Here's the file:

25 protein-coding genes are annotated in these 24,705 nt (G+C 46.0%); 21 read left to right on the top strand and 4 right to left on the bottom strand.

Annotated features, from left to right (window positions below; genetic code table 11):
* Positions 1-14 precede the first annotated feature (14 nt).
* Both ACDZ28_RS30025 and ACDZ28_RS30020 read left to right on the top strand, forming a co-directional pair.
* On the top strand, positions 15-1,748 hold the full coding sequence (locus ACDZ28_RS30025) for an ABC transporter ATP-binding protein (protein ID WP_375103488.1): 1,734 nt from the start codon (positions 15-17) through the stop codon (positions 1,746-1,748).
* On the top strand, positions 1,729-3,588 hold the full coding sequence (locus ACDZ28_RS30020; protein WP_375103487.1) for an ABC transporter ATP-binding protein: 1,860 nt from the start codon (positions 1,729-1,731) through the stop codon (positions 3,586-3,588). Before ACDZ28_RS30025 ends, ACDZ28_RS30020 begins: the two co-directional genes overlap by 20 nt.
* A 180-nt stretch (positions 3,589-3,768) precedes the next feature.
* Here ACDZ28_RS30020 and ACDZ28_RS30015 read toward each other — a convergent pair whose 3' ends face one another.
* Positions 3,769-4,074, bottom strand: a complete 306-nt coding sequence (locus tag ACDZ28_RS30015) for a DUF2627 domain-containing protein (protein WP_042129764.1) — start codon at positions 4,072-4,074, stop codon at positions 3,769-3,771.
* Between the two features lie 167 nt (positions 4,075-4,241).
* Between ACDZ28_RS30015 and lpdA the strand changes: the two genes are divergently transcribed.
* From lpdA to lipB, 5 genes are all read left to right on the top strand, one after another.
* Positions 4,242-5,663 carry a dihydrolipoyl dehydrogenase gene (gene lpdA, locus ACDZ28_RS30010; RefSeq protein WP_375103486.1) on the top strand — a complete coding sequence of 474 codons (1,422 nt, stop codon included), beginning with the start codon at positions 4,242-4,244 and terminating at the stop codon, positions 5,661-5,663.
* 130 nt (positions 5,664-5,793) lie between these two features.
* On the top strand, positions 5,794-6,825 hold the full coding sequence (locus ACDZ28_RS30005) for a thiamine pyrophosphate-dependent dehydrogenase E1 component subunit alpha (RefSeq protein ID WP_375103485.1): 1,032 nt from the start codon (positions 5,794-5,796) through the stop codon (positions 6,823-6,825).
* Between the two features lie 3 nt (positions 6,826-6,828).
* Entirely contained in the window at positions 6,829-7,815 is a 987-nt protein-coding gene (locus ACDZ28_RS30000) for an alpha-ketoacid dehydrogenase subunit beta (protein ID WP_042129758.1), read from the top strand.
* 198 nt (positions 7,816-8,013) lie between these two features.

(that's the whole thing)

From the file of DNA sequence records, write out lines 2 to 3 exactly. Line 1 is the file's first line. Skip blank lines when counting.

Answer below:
Annotated features, from left to right (window positions below; genetic code table 11):
* Positions 1-14 precede the first annotated feature (14 nt).